ProfessorRoush has a new camera. Nothing really fancy, but I am setting aside my beat up and almost 10 year old Canon Rebel in favor of modern file sizes rather than files that are no bigger than those on my iPhone 5. The Canon was still okay, as evidenced by the couple of thousand pictures on this blog, but it had some autofocusing problems and was pretty battle-scarred.
The new camera is a Nikon D3300...kind of bottom of the line for Nikon DSLR's, but with most of the picture quality of the big boys. In a few brief pictures yesterday, I established that it was working well and focusing better on auto than my Canon and it was going to help improve my photos. But I was in for a big surprise. In selecting cameras, I tend to ignore the bells and whistles of camera special effects because I was trained on film, where the best you could do was manipulate F stops and shutter speed unless you used a filter. These new cameras are entirely another animal.
This morning, playing for 20 minutes while I walked the dog, the special effect modes are sucking me into the depths of an exciting new world. Some of them are simple. The picture to the right shows deep red 'Kashmir', taken this morning in low light on automatic exposure. Like all digital cameras I've ever known, this Nikon has a problem with reds, oversaturating them. The picture at the top, however, of deep red 'Kashmir', was taken with the "low-key" effect. Much better for color, don't you think?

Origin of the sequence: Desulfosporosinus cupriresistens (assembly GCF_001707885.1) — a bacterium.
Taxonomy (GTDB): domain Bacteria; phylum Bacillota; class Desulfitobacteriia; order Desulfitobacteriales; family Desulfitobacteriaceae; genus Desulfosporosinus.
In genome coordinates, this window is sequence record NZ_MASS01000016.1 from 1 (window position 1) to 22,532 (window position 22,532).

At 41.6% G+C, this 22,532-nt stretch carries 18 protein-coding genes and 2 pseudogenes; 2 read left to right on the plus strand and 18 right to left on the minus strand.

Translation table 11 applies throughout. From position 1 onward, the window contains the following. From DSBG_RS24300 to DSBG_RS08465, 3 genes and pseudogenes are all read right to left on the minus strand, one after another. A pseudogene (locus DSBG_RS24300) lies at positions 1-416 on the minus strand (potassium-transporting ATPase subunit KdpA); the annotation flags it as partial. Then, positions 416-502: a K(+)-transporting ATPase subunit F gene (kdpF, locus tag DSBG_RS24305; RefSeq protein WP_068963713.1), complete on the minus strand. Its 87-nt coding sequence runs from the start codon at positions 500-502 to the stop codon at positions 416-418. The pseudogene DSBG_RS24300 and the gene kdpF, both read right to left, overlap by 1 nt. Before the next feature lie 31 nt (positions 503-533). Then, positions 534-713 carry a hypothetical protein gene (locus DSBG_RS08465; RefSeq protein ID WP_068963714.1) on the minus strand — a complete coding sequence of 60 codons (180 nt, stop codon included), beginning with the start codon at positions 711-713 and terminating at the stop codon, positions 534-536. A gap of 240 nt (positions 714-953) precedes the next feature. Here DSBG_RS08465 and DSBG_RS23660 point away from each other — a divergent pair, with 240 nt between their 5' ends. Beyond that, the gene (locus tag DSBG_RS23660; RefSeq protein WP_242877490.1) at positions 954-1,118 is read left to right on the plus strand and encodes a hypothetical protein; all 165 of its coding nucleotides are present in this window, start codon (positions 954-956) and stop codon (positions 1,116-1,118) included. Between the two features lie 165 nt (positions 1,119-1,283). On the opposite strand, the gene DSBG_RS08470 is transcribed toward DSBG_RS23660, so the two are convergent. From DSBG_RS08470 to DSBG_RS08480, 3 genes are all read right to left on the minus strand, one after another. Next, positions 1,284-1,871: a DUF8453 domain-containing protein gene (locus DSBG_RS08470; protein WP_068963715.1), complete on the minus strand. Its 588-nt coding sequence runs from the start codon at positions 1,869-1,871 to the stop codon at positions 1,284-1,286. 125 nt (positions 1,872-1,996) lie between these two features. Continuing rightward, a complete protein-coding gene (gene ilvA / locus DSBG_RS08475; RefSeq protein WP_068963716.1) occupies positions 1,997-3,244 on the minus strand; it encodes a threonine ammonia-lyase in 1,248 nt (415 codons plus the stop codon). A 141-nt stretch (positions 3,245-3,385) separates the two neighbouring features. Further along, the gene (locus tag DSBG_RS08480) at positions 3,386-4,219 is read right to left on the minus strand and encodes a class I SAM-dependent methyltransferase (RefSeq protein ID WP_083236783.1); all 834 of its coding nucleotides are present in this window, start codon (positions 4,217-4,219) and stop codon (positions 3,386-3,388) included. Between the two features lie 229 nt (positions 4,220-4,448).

There's another special effect that I already know is going to get ever more use as well; the "selective color" effect. Take the non-descript peach daylily to the left above. If I use the camera to pick out the yellow of the throat and use the selective color effect, I get a pretty boring photo like the one to the left.
But if I take a photo of a more vivid pink daylily with a yellow throat like the one at the right, and then, keeping the effect on and using the yellow chosen from the first yellow daylily above as a selective color, I get the picture below:
Like, Wow!, right? The possibilities for just this one special effect are almost endless and I have a feeling I'm going to be spending a lot of time hunched over with a camera in my garden in the next few days. The pictures above are all just exploratory photos taken within my first half-hour of using this camera, not really worrying about holding the camera still or picking the best bloom or lighting. There's a whole new garden waiting out there. And I'm chomping at the bit to see what the "super vivid" effect can do with a Kansas sunset!